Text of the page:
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Fairchild, local fire departments work together to keep Inland Northwest safe

Firefighters work together

Firefighters from Fairchild Air Force Base and District 10 in Airway Heights, Washington, breach a home during a structure fire October 6, 2017. Both departments work together thanks to a mutual aid agreement that dates back decades ago. (Courtesy Photo)

Firefighters work together

Fairchild and District 10 fire trucks arrive on-scene of a structure fire in Airway Heights, Washington, October 6, 2017. Six Airmen from Fairchild responded in less than eight minutes: the fire chief, a safety officer and four fire-fighting Airmen along with the District 10 fire department, who service the West Plains of Spokane County. Both departments are able to work together thanks to a mutual aid agreement that dates back decades ago. (Courtesy photo)

FAIRCHILD AIR FORCE BASE, Wash. --

The safety and security of humankind is something that public servants have sworn to protect when they put on the uniform. Whether local police members or military first responders, all of them answer to a higher calling when lives are placed on the line.

 

Such callings happen on a fairly regular basis here in the Inland Northwest. No matter where the call to action originates from, together, the 92nd Civil Engineer Squadron Fire Department and local firefighters band together to settle the blaze.

 

Both departments are able to work together thanks to a mutual aid agreement that dates back decades ago. The agreement, which dates back to 1994 for the current model, in a nutshell says Fairchild firefighters will help the fire departments in the Inland Northwest when asked and in turn they will reciprocate if the fire department on base needs help.

 

“Our minimum manning can be as low as eight Airmen,” said Kimo Kuheana, 92nd CES fire chief. “If we respond to an in-flight emergency, that leaves our base less protected from fires. This agreement allow us to lean on our Airway Heights partners to supplement our capabilities and protect our Airmen and families when we can’t, due to mission requirements.”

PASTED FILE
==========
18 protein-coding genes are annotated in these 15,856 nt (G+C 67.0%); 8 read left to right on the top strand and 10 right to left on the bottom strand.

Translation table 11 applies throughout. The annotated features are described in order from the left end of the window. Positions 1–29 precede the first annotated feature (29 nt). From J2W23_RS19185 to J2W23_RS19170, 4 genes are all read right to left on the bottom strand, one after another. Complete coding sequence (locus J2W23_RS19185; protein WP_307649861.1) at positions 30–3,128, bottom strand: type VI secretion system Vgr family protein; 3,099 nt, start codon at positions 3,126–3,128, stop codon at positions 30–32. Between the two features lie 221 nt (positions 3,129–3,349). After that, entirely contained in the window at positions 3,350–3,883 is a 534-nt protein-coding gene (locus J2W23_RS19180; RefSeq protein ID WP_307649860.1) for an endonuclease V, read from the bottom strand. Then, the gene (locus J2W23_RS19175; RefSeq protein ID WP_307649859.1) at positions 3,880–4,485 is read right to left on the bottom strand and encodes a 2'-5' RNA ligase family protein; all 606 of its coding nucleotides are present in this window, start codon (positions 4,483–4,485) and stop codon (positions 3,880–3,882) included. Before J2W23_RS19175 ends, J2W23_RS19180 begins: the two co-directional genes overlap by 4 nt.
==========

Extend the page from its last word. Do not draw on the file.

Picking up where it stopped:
Recently, the fire station at Fairchild responded to a structure fire in Airway Heights. Six Airmen from Fairchild responded in less than eight minutes: the fire chief, a safety officer and four fire-fighting Airmen along with the District 10 fire department, who service the West Plains of Spokane County.

 

“We get calls like this two to three times a month,” said Kuheana. He added that some months they may not get any calls, but other months could have up to eight different calls. “It’s like a relationship; you get what you put into it, nothing more, nothing less and we put a lot into our community, our relationship is really strong.”

 

That relationship between the departments are strengthened every time they train together.

“Fairchild Air Force Base and the city of Airway Heights are one community,” said Mitch Metzger, Airway Heights Fire Department fire chief. “All of Fairchild’s citizens are our citizens too; it is essential to protect our community at large and that we work together.”

 

Metzger, who has been fighting fires for 36 years, has been the fire chief for the Airway Heights FD for about six and a half years. He said the training they do with the Fairchild firefighters makes being an incident commander much more manageable.

 

“To know that we have trained and staffed crew coming to help us is invaluable for our community,” said Metzger. “Without Fairchild coming to help, we would often times not have enough firefighters to perform our duties safely. It’s an honor to serve the citizens of Fairchild and the United States Air Force.”

 

The structure fire is just one example of the teamwork and dedication. Together, they were able to extinguish the fire in less than three hours.

 

“Our guys are top-notch,” said Kuheana. “My goal is for our Airmen to become future leaders of the Air Force and ensure they are ready for every situation. Being able to work with our local partners helps show them many different scenarios, making them better firefighters, better trainers and great leaders.”

 

“Whatever it takes,” a common mantra of firefighters. Telling the world, “We will do whatever it takes to take care of our community, our citizens and our families.” The teamwork and commitment these firefighters around the Inland Northwest display is a testament to what all communities should strive for.